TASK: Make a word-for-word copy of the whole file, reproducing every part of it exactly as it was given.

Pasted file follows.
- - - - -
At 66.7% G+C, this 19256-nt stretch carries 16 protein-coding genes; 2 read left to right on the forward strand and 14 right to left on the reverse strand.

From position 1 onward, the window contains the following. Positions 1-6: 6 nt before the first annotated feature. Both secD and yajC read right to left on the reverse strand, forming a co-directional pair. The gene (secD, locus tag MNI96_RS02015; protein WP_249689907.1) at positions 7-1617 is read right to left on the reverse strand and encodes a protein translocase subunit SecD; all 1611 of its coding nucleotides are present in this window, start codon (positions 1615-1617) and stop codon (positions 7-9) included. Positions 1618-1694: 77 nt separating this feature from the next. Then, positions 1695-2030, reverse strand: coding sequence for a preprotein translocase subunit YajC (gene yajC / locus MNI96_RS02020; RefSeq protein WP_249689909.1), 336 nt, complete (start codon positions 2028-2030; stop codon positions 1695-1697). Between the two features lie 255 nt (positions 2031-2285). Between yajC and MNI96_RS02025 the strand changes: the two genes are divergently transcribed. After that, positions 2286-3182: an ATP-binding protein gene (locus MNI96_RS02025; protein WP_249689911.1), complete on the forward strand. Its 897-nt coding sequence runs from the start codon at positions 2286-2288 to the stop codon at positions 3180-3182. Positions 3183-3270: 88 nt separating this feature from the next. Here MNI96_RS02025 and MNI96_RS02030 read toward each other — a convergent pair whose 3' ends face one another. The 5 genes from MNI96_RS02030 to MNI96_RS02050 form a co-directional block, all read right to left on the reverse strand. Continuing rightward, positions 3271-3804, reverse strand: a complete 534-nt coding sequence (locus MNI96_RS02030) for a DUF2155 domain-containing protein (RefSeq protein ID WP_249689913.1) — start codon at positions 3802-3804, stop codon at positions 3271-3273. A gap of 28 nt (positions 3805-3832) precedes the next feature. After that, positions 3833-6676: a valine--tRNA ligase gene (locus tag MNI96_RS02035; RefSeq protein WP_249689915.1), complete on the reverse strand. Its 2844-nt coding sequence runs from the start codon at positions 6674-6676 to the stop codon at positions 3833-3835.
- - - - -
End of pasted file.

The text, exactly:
At 66.7% G+C, this 19256-nt stretch carries 16 protein-coding genes; 2 read left to right on the forward strand and 14 right to left on the reverse strand.

From position 1 onward, the window contains the following. Positions 1-6: 6 nt before the first annotated feature. Both secD and yajC read right to left on the reverse strand, forming a co-directional pair. The gene (secD, locus tag MNI96_RS02015; protein WP_249689907.1) at positions 7-1617 is read right to left on the reverse strand and encodes a protein translocase subunit SecD; all 1611 of its coding nucleotides are present in this window, start codon (positions 1615-1617) and stop codon (positions 7-9) included. Positions 1618-1694: 77 nt separating this feature from the next. Then, positions 1695-2030, reverse strand: coding sequence for a preprotein translocase subunit YajC (gene yajC / locus MNI96_RS02020; RefSeq protein WP_249689909.1), 336 nt, complete (start codon positions 2028-2030; stop codon positions 1695-1697). Between the two features lie 255 nt (positions 2031-2285). Between yajC and MNI96_RS02025 the strand changes: the two genes are divergently transcribed. After that, positions 2286-3182: an ATP-binding protein gene (locus MNI96_RS02025; protein WP_249689911.1), complete on the forward strand. Its 897-nt coding sequence runs from the start codon at positions 2286-2288 to the stop codon at positions 3180-3182. Positions 3183-3270: 88 nt separating this feature from the next. Here MNI96_RS02025 and MNI96_RS02030 read toward each other — a convergent pair whose 3' ends face one another. The 5 genes from MNI96_RS02030 to MNI96_RS02050 form a co-directional block, all read right to left on the reverse strand. Continuing rightward, positions 3271-3804, reverse strand: a complete 534-nt coding sequence (locus MNI96_RS02030) for a DUF2155 domain-containing protein (RefSeq protein ID WP_249689913.1) — start codon at positions 3802-3804, stop codon at positions 3271-3273. A gap of 28 nt (positions 3805-3832) precedes the next feature. After that, positions 3833-6676: a valine--tRNA ligase gene (locus tag MNI96_RS02035; RefSeq protein WP_249689915.1), complete on the reverse strand. Its 2844-nt coding sequence runs from the start codon at positions 6674-6676 to the stop codon at positions 3833-3835.